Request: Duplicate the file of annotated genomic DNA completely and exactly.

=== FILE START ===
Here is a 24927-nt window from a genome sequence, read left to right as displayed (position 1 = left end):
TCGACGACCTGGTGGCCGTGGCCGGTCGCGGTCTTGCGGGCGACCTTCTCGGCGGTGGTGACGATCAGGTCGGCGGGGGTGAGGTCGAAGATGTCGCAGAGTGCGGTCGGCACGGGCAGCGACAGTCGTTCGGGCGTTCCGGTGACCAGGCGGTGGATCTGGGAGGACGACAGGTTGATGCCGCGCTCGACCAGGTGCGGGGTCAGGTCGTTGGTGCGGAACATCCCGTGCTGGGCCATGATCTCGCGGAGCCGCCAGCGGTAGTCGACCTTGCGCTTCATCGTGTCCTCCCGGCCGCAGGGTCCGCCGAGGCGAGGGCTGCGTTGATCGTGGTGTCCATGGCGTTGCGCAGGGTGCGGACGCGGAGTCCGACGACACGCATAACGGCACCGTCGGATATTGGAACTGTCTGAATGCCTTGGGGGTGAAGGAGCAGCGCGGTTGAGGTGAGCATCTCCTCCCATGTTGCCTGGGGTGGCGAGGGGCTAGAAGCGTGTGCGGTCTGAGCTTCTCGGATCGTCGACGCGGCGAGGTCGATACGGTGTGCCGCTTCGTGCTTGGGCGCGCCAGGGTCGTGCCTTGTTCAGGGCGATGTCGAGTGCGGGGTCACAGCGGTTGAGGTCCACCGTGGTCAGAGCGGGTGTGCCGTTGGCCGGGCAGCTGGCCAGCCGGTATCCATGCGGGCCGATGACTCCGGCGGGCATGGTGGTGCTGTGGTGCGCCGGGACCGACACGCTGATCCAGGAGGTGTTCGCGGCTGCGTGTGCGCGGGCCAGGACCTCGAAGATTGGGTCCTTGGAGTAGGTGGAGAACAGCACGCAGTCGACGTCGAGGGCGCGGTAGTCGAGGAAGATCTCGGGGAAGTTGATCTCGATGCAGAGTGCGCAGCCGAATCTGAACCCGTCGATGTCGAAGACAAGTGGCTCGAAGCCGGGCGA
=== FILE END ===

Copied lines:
Here is a 24927-nt window from a genome sequence, read left to right as displayed (position 1 = left end):
TCGACGACCTGGTGGCCGTGGCCGGTCGCGGTCTTGCGGGCGACCTTCTCGGCGGTGGTGACGATCAGGTCGGCGGGGGTGAGGTCGAAGATGTCGCAGAGTGCGGTCGGCACGGGCAGCGACAGTCGTTCGGGCGTTCCGGTGACCAGGCGGTGGATCTGGGAGGACGACAGGTTGATGCCGCGCTCGACCAGGTGCGGGGTCAGGTCGTTGGTGCGGAACATCCCGTGCTGGGCCATGATCTCGCGGAGCCGCCAGCGGTAGTCGACCTTGCGCTTCATCGTGTCCTCCCGGCCGCAGGGTCCGCCGAGGCGAGGGCTGCGTTGATCGTGGTGTCCATGGCGTTGCGCAGGGTGCGGACGCGGAGTCCGACGACACGCATAACGGCACCGTCGGATATTGGAACTGTCTGAATGCCTTGGGGGTGAAGGAGCAGCGCGGTTGAGGTGAGCATCTCCTCCCATGTTGCCTGGGGTGGCGAGGGGCTAGAAGCGTGTGCGGTCTGAGCTTCTCGGATCGTCGACGCGGCGAGGTCGATACGGTGTGCCGCTTCGTGCTTGGGCGCGCCAGGGTCGTGCCTTGTTCAGGGCGATGTCGAGTGCGGGGTCACAGCGGTTGAGGTCCACCGTGGTCAGAGCGGGTGTGCCGTTGGCCGGGCAGCTGGCCAGCCGGTATCCATGCGGGCCGATGACTCCGGCGGGCATGGTGGTGCTGTGGTGCGCCGGGACCGACACGCTGATCCAGGAGGTGTTCGCGGCTGCGTGTGCGCGGGCCAGGACCTCGAAGATTGGGTCCTTGGAGTAGGTGGAGAACAGCACGCAGTCGACGTCGAGGGCGCGGTAGTCGAGGAAGATCTCGGGGAAGTTGATCTCGATGCAGAGTGCGCAGCCGAATCTGAACCCGTCGATGTCGAAGACAAGTGGCTCGAAGCCGGGCGA